ABSTRACT: Artificial liver support is a therapeutic option for subjects with fulminant hepatic failure. Results of these studies suggest a possible favourable effect on this condition. The aim of the present review is to evaluate not the results of the different artificial systems available but the methodology used to achieve these results. A computer and manual search of the literature was performed; 832 pertinent references were retrieved. Seventy-seven were full papers reporting the application of artificial liver support in animals or humans (15 RCTs (3 in humans, 12 in animals), 53 uncontrolled phase I trials, 9 case reports). The results of this review indicate that, although the rationale of artificial liver support as shown by animal studies is acceptable, the widespread use in clinical practice is not justified and a controlled design for the studies on artificial liver support systems is mandatory.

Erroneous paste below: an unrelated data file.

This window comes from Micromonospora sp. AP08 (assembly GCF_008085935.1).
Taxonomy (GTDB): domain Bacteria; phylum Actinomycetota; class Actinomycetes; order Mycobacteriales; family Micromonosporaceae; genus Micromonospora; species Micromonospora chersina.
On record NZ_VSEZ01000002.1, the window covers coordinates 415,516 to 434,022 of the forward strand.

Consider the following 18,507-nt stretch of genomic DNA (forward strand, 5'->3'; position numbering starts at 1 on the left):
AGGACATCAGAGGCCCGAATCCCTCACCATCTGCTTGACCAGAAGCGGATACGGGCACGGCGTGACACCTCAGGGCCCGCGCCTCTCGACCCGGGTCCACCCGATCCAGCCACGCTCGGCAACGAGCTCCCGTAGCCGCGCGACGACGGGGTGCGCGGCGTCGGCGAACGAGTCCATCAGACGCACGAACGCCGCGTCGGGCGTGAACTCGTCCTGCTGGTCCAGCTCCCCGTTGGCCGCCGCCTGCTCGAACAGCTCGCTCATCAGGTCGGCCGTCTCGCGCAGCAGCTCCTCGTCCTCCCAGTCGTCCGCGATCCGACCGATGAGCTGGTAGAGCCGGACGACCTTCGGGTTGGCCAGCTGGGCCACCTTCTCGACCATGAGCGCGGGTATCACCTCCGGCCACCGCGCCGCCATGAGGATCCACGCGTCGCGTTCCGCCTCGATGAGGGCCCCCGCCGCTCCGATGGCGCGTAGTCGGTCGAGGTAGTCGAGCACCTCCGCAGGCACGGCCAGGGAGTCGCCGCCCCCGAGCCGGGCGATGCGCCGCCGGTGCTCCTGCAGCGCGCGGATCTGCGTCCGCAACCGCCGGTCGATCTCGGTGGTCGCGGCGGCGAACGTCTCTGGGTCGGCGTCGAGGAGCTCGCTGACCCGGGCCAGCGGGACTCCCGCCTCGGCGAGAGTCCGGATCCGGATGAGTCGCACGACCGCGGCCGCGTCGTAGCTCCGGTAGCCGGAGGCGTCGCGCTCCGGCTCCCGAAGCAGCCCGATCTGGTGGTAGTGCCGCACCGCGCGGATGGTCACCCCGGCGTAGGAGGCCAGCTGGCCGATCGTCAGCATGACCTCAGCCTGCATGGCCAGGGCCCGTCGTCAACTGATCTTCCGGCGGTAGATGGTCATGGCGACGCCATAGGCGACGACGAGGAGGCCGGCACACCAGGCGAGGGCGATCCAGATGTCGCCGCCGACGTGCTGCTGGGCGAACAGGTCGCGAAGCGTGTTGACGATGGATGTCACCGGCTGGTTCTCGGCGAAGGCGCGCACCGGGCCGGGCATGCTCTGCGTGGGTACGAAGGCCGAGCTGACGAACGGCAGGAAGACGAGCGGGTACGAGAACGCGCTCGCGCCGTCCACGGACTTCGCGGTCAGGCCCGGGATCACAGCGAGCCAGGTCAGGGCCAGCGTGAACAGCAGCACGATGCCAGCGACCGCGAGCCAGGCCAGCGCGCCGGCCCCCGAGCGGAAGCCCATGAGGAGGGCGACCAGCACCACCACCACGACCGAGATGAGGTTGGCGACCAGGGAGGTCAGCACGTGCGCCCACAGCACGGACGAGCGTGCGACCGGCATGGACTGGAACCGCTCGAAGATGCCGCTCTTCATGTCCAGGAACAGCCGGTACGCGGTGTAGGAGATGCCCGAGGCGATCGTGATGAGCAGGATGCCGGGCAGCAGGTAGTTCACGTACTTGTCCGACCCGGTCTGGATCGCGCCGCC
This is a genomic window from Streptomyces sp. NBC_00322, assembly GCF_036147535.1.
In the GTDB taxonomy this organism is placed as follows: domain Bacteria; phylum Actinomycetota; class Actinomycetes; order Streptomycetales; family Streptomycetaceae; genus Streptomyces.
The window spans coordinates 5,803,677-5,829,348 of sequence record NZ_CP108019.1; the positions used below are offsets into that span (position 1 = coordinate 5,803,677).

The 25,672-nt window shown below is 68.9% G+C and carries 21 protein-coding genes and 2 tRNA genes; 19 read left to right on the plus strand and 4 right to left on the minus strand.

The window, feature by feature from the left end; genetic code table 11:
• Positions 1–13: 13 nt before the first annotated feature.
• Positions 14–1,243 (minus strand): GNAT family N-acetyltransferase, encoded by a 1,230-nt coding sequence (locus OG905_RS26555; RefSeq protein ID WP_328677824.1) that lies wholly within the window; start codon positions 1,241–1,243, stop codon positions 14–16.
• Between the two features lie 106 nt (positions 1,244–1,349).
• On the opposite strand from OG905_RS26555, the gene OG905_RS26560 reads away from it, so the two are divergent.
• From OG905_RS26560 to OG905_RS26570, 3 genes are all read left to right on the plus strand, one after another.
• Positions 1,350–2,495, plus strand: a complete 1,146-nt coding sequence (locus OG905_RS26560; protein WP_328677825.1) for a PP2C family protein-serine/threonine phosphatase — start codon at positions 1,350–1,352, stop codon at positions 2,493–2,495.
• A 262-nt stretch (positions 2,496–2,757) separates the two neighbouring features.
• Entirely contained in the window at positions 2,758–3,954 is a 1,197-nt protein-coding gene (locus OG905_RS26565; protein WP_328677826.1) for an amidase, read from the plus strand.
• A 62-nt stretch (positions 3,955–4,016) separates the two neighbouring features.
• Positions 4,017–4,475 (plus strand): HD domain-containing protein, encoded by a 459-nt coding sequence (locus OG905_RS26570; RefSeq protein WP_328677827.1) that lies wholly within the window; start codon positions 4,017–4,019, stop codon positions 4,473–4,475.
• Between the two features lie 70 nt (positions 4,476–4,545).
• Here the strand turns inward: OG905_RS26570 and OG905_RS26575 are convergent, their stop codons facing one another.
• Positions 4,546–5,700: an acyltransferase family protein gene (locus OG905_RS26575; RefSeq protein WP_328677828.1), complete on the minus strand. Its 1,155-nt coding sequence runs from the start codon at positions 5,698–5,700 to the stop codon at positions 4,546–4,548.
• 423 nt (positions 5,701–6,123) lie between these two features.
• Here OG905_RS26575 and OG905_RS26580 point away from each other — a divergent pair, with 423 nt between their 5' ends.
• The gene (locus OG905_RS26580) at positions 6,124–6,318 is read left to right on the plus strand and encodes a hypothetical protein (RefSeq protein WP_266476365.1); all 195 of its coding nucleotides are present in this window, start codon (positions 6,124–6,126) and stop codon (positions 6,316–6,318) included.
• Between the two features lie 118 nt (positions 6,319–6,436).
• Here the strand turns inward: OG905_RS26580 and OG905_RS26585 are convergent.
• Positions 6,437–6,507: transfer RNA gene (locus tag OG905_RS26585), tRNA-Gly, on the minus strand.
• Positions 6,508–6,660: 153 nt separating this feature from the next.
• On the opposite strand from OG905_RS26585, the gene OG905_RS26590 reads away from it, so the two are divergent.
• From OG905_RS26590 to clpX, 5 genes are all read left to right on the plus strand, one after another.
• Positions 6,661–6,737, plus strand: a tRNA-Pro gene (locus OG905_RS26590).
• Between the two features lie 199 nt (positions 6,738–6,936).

The International journal of artificial organs 11/2002; 25(10):903-10. · 1.86 Impact Factor